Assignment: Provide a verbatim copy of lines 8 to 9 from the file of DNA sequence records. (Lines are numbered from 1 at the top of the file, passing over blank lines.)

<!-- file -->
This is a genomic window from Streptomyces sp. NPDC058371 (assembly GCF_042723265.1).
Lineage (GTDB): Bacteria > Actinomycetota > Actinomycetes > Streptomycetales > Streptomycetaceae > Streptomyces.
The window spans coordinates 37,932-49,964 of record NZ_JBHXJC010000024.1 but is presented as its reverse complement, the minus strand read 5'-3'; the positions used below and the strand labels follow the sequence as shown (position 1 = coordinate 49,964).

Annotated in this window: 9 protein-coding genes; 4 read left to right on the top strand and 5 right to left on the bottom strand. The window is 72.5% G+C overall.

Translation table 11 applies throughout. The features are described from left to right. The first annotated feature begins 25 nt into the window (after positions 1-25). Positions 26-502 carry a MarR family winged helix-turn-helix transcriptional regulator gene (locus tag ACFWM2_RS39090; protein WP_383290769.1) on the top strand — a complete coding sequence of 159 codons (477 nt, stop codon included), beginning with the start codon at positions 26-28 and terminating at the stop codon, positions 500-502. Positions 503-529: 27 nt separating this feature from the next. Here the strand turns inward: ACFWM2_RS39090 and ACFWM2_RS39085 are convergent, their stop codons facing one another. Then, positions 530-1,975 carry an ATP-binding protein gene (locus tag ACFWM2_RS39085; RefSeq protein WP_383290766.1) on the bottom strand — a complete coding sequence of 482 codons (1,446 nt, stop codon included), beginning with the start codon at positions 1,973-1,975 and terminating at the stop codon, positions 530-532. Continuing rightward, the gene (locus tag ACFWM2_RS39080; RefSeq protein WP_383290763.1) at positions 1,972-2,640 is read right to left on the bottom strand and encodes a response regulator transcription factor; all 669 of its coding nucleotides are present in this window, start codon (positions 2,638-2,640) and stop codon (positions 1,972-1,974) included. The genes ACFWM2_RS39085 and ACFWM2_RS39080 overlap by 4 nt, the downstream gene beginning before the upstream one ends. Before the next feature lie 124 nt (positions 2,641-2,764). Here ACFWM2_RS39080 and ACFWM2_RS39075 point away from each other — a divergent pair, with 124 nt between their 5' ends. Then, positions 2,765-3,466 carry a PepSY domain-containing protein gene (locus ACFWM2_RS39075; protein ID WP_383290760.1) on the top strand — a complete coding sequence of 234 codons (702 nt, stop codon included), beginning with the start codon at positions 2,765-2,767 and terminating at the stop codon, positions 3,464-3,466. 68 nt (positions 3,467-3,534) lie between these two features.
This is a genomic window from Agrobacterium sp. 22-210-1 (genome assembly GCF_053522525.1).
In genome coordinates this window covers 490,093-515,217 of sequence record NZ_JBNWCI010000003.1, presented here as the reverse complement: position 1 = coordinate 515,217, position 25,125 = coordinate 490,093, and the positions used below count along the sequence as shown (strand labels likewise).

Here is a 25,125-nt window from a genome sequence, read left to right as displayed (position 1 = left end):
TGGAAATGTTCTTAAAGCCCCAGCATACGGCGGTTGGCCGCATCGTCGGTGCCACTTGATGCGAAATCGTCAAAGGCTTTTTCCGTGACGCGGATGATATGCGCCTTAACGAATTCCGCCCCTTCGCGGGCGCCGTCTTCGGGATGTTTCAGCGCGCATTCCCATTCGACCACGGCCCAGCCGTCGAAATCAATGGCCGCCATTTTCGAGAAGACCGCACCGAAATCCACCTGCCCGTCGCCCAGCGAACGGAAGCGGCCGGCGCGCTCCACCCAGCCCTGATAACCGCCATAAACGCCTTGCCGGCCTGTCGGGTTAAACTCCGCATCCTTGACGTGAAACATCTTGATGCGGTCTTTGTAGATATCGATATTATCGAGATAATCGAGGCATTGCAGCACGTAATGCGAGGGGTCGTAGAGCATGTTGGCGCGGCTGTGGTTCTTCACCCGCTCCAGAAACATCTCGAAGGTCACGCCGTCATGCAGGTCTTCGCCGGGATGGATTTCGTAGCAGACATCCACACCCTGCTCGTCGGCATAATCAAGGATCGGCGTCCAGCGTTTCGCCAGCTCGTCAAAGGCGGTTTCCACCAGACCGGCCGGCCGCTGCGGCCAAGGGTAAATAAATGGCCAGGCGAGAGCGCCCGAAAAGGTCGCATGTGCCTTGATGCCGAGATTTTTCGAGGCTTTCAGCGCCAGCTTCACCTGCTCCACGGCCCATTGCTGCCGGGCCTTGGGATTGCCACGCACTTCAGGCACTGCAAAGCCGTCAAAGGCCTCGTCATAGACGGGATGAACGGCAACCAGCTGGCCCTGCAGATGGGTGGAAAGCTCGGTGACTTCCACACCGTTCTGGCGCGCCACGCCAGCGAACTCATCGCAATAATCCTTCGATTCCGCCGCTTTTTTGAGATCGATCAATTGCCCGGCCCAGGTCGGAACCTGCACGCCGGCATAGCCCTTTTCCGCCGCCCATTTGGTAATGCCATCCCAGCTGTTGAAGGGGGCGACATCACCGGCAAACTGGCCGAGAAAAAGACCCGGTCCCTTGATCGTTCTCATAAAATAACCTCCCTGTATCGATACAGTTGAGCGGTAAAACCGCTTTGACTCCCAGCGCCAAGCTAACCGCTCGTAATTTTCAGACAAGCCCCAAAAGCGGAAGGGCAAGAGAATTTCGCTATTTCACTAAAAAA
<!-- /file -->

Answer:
Here is a 25,125-nt window from a genome sequence, read left to right as displayed (position 1 = left end):
TGGAAATGTTCTTAAAGCCCCAGCATACGGCGGTTGGCCGCATCGTCGGTGCCACTTGATGCGAAATCGTCAAAGGCTTTTTCCGTGACGCGGATGATATGCGCCTTAACGAATTCCGCCCCTTCGCGGGCGCCGTCTTCGGGATGTTTCAGCGCGCATTCCCATTCGACCACGGCCCAGCCGTCGAAATCAATGGCCGCCATTTTCGAGAAGACCGCACCGAAATCCACCTGCCCGTCGCCCAGCGAACGGAAGCGGCCGGCGCGCTCCACCCAGCCCTGATAACCGCCATAAACGCCTTGCCGGCCTGTCGGGTTAAACTCCGCATCCTTGACGTGAAACATCTTGATGCGGTCTTTGTAGATATCGATATTATCGAGATAATCGAGGCATTGCAGCACGTAATGCGAGGGGTCGTAGAGCATGTTGGCGCGGCTGTGGTTCTTCACCCGCTCCAGAAACATCTCGAAGGTCACGCCGTCATGCAGGTCTTCGCCGGGATGGATTTCGTAGCAGACATCCACACCCTGCTCGTCGGCATAATCAAGGATCGGCGTCCAGCGTTTCGCCAGCTCGTCAAAGGCGGTTTCCACCAGACCGGCCGGCCGCTGCGGCCAAGGGTAAATAAATGGCCAGGCGAGAGCGCCCGAAAAGGTCGCATGTGCCTTGATGCCGAGATTTTTCGAGGCTTTCAGCGCCAGCTTCACCTGCTCCACGGCCCATTGCTGCCGGGCCTTGGGATTGCCACGCACTTCAGGCACTGCAAAGCCGTCAAAGGCCTCGTCATAGACGGGATGAACGGCAACCAGCTGGCCCTGCAGATGGGTGGAAAGCTCGGTGACTTCCACACCGTTCTGGCGCGCCACGCCAGCGAACTCATCGCAATAATCCTTCGATTCCGCCGCTTTTTTGAGATCGATCAATTGCCCGGCCCAGGTCGGAACCTGCACGCCGGCATAGCCCTTTTCCGCCGCCCATTTGGTAATGCCATCCCAGCTGTTGAAGGGGGCGACATCACCGGCAAACTGGCCGAGAAAAAGACCCGGTCCCTTGATCGTTCTCATAAAATAACCTCCCTGTATCGATACAGTTGAGCGGTAAAACCGCTTTGACTCCCAGCGCCAAGCTAACCGCTCGTAATTTTCAGACAAGCCCCAAAAGCGGAAGGGCAAGAGAATTTCGCTATTTCACTAAAAAA